The Start of My Journey at Boston National Historical Park

By: Ariadne Argyros

The first two weeks of my National Historical Park internship have been unconventional. Due to the COVID-19 pandemic, I am working remotely from home. I am the curatorial assistant/intern for the Boston National Historical Park (NHP) and my job is normally very hands on, so the remote life has been especially unusual and a bit jarring for me. However, the convenience known as modern technology has once again come in handy! I have been making my way through the NHP’s website and its web exhibits. I definitely recommend exploring it if you can!

Photo of the Charlestown Navy Yard history website

I started my internship two weeks ago and I was tasked with making myself familiar with the NPS Museum Program and especially with the NPS Museum Handbook, which has given me a good grounding in the consideration for care of NPS collections. The volumes have provided me with a better understanding of the National Park Service museums, introduced the different kinds of collections, collections management strategies, and writing the different sections of a collection statement. 

Photo of the Robert Gould Shaw and the 54th Regiment Memorial in the Boston Common

I have been attending weekly meetings and webinars for the NPS and NHP staff as well, which have been informative in terms of discussing safety protocols that we need to follow when everyone can return to on-site work. A few people also presented on the sites they were working on, and during my weekly check-in calls with my boss, he suggested that I check out the 54th Regiment Memorial if possible. I tried to visit, but when I got to the edge of the Boston Common there was so much construction happening on and around it that I could only see small bits and pieces of the structure. So, it looks like I’m going to have to wait to visit until a later date!

Speaking of my boss, he has also been great during this whole process. He keeps me in the loop about weekly meetings, town halls, NPS news updates, and recommending monuments to visit and webinars to take part in and/or watch. He’s been checking in with me every week, asking how I’ve been doing and seeing if I had any questions about my week’s work as well as any concerns that I might have. It has been really nice because he is very conscious of the fact that while we are working from home, we are all still in the middle of a pandemic. This is an unprecedented time for all of us and it is vital for us to be patient and kind to one another, especially when starting a new job (and remotely at that!).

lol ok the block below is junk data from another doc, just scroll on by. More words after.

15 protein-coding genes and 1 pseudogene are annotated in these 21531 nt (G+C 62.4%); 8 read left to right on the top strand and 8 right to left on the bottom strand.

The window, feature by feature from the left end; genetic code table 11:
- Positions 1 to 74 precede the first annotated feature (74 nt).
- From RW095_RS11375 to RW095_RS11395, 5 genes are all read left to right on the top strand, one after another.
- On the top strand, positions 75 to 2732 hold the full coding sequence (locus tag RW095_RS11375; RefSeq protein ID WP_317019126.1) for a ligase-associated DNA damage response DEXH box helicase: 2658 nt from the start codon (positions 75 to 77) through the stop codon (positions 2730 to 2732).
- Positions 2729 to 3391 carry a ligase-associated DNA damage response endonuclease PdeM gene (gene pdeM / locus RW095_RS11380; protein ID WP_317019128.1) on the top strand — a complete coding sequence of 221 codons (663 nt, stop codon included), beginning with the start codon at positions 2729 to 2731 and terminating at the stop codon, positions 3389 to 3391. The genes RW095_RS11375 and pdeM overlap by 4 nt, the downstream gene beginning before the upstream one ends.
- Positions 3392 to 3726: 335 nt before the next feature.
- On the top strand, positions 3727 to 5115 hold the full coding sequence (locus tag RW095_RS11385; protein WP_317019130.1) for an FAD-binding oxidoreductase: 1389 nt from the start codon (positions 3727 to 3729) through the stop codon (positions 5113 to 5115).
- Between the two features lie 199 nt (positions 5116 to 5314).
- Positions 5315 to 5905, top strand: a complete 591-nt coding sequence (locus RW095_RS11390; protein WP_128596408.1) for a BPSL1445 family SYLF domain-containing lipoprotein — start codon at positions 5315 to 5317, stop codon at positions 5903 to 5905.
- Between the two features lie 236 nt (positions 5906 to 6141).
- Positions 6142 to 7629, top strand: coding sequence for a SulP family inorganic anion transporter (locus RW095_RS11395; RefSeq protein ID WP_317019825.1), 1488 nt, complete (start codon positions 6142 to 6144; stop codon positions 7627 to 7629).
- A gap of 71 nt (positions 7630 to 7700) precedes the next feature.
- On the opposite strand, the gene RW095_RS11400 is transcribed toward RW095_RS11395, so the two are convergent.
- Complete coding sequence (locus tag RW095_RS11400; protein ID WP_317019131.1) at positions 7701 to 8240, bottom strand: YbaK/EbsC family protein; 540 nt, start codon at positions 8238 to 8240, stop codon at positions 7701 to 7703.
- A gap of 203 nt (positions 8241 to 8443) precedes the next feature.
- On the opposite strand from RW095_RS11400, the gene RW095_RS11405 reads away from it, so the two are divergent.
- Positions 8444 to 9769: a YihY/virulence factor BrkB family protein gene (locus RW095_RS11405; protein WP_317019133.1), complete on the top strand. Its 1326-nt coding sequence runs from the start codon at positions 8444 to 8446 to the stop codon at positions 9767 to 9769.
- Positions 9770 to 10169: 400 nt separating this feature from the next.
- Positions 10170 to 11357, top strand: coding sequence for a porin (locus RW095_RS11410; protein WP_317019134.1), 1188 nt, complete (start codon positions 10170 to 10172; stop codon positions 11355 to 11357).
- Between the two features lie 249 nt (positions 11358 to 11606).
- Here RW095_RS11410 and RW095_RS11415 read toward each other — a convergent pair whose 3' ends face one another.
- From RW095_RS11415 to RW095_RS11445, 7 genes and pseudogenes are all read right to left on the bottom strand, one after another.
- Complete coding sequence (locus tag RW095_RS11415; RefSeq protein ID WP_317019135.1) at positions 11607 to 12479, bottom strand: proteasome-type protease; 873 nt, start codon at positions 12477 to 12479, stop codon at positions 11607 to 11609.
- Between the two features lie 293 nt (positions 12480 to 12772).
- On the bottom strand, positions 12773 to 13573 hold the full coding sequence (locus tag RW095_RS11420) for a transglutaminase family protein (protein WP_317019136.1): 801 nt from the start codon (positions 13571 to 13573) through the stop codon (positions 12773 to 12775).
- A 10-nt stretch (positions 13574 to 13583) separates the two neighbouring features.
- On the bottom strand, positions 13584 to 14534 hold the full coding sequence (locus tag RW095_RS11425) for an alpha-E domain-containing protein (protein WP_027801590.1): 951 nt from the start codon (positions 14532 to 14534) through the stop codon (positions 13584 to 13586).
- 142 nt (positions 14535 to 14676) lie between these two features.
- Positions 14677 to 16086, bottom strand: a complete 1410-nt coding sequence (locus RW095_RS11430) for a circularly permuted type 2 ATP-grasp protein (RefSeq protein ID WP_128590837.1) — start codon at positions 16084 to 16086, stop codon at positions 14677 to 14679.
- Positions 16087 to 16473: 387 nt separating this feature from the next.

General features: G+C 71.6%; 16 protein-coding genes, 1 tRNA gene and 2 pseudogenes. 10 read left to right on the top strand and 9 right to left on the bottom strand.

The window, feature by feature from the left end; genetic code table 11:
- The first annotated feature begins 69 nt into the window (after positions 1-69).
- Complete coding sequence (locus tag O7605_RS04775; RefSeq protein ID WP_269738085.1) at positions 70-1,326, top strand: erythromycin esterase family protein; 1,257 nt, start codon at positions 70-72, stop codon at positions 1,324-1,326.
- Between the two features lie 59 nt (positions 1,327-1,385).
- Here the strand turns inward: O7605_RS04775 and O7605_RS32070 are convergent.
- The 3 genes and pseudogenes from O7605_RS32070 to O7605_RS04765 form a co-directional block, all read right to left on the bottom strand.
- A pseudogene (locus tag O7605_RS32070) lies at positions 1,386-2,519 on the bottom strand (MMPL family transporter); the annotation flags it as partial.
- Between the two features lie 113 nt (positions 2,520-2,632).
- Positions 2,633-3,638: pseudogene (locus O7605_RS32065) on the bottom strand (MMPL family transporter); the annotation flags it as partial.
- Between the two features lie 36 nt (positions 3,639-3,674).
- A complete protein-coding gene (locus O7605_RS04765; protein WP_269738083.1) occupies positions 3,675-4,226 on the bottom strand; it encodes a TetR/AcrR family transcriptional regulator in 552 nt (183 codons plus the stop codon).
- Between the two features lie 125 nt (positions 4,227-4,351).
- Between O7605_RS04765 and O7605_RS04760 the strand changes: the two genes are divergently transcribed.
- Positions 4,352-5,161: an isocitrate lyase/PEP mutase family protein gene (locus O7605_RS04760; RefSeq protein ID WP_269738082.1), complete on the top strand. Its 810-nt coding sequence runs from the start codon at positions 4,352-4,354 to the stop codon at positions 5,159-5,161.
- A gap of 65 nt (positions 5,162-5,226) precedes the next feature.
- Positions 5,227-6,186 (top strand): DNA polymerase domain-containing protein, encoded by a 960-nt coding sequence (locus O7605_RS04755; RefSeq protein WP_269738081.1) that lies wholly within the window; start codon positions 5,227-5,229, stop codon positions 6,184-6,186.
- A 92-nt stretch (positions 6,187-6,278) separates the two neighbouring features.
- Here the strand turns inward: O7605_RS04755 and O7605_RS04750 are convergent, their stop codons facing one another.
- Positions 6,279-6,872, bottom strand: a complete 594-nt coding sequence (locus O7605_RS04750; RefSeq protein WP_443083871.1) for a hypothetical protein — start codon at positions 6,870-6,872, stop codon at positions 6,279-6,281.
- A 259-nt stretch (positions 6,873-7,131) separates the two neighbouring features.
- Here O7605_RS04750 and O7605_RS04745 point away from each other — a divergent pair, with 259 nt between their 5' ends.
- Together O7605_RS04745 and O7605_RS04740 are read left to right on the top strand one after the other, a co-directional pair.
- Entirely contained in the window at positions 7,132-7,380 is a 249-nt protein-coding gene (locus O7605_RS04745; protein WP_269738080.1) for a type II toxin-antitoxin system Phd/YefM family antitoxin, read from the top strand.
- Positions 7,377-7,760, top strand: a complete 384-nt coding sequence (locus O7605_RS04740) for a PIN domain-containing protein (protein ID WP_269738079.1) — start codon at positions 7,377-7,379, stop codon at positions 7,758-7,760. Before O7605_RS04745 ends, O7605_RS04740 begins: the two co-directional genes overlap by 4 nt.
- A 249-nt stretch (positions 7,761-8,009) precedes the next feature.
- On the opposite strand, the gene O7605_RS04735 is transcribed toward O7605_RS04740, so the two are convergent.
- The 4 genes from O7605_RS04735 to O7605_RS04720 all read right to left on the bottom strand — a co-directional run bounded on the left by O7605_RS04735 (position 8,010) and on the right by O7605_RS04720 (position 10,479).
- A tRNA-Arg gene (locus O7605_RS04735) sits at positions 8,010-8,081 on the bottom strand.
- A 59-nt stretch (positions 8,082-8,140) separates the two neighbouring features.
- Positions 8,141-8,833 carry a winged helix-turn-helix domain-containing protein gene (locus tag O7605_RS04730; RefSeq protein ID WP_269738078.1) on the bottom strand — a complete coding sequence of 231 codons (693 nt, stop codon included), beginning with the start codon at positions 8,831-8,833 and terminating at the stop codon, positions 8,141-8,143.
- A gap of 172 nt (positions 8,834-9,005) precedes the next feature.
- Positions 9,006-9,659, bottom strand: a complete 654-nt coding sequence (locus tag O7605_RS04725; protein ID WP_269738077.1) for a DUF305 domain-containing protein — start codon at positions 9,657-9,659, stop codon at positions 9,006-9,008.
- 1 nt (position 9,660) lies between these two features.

Photo of my workspace complete with my 150-page finding aid assignment and nifty little ACE nametag!

The second week of my internship was all about transcribing an NHP finding aid called “A Guide to the Records of the Boston Naval Shipyard”. A finding aid is an archival term for a type of inventory/guide to the contents of a specific archival collection—basically, it is an aid to assist in the finding of information and materials. These aids provide researchers with descriptions of the items in the collection as well as where to actually locate them. Considering that the NHP manages collections of over 400,000 items comprising textual records, photographs and architectural drawings, creating and maintaining finding aids is extremely important for research, inspection, and conservation purposes. 

The transcribing that I’ve been doing is by no means glamorous, but it is also important because the NHP is working on digitizing finding aids and parts of its massive collection so that more people can check out and research collections. Accessibility is a significant goal of the Boston National Historical Park, and digitizing aids like this “Guide to the Records of the Boston Naval Shipyard” will be helpful to anyone who wants to take a look at our collections from home.  Again, it’s not the most fun thing in the world to do, but I have to be meticulous because errors can result in the misplacement of files, papers, and even artifacts.

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